In an effort to keep Fort Lauderdale known as the Yachting Capital of the World, the owners of the Fort Lauderdale International Boat Show have commissioned a market research company to find out just who boats and why, and what the industry can do to attract more of them.
The first phase of the research was released this week as the show began. The key finding was that although participation in boating across the U.S. is high, boat ownership is relatively low.
There are myriad reasons for that, and the complexities of deciphering what those statistics mean will be key to making a plan to grow boating, said Nate Fristoe, director of RRC Associates, a market research and consulting firm in Colorado that specializes in recreation and travel. Boat show owners Marine Industries Association of South Florida hired RRC to help it quantify the growth potential of the industry over the next 10-15 years.
While this level of research didn’t make distinctions based on sizes of vessels, the data offered some insights for the megayacht sector.
The good news is that boating participation is relatively high, about 31 percent of the U.S. population, which makes it more than twice as high as any other sport. (Golf, for example, is about 8.1 percent; tennis is about 9 percent.)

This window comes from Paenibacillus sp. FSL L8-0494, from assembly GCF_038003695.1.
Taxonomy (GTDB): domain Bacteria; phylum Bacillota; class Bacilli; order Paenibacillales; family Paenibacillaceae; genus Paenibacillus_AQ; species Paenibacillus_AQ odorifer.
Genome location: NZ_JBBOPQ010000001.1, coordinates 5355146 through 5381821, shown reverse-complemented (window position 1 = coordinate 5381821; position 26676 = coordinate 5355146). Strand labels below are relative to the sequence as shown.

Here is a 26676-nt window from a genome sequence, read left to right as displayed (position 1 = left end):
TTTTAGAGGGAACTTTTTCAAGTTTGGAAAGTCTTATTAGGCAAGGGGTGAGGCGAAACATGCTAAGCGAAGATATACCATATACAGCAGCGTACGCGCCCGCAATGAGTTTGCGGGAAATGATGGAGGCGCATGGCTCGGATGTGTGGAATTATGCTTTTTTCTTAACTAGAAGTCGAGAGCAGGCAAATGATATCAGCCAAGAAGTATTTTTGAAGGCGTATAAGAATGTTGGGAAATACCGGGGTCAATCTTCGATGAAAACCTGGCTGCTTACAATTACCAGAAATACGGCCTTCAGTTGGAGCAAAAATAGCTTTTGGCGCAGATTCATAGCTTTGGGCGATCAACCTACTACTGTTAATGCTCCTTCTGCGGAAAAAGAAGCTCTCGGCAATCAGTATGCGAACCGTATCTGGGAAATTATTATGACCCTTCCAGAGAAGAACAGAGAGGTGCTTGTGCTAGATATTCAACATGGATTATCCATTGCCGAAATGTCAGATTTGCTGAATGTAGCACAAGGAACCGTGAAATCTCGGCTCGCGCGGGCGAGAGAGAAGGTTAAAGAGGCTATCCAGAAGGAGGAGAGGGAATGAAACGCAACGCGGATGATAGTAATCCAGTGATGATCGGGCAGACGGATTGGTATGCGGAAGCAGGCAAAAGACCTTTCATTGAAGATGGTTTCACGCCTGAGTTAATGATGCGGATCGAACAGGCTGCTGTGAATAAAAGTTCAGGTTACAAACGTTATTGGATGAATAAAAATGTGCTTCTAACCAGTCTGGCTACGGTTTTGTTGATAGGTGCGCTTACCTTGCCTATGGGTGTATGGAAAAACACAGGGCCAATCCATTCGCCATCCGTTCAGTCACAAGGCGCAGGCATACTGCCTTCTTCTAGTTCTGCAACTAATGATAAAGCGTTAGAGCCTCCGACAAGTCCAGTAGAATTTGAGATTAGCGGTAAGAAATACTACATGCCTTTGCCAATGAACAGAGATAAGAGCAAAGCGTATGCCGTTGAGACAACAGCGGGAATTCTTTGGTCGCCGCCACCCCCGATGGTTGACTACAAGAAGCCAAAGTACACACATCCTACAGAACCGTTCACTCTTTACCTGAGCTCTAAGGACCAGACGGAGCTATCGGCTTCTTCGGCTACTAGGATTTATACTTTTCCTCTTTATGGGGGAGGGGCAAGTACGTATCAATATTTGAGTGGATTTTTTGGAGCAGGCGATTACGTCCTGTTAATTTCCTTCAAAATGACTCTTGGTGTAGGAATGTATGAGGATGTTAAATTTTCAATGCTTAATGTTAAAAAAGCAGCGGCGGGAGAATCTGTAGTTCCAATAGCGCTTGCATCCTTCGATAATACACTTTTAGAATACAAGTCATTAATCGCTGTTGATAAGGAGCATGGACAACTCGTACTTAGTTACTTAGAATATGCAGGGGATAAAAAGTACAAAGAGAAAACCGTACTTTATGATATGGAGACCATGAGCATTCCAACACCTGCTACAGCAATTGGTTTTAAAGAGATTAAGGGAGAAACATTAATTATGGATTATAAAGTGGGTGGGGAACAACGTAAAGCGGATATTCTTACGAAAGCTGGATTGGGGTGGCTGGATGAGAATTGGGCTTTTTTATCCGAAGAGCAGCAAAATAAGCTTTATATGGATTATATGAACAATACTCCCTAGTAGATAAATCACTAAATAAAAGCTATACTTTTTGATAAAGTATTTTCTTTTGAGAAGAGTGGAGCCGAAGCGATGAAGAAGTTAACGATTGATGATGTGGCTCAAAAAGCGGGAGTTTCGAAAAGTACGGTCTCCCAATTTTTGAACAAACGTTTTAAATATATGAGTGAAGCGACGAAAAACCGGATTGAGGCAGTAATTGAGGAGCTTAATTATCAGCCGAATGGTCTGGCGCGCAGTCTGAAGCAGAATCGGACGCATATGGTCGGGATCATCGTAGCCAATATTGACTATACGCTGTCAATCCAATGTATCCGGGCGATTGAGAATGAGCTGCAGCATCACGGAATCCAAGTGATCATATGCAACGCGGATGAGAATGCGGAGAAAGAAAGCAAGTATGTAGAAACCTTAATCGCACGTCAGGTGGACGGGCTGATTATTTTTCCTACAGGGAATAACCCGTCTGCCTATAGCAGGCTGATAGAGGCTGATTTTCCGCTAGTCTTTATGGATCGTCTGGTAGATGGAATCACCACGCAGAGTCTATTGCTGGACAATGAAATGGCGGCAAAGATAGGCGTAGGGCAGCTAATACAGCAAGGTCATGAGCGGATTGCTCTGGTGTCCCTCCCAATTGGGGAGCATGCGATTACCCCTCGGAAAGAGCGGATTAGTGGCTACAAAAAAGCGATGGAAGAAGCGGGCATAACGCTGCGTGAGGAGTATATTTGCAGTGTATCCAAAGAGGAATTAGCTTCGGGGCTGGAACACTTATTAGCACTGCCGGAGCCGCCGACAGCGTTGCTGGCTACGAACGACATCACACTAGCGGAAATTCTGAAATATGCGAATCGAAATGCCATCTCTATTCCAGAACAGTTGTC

Participation has consistently grown since 1990, but ownership has declined. The data is further complicated by the reality that although there have been declining unit sales, prices have increased.
The idea with the research is to develop a framework for translating participation into engagement and then translating engagement into ownership.
The boating population is aging, so one key strategy must be to engage younger boaters. One of the things the research discovered is that powerboaters were first introduced by their parents or grandparents when they were 10 or younger. Sailors were first introduced after age 18, mostly by friends.
Overall about 20 percent of Florida boaters indicate they have introduced 35 or more people to the sport over the course of their lives. But 8 percent indicated they have not ever introduced a single person to boating.
“Leveraging the influence of existing boaters will be an important strategy moving forward,” Fristoe said.
This is the first phase of the research, accumulating and synthesizing data. The next phase is to review the key findings with industry stakeholders and get feedback. Then the company will refine the research and finally develop an action plan to grow the industry.
Lucy Chabot Reed is editor of Triton Today; firstname.lastname@example.org.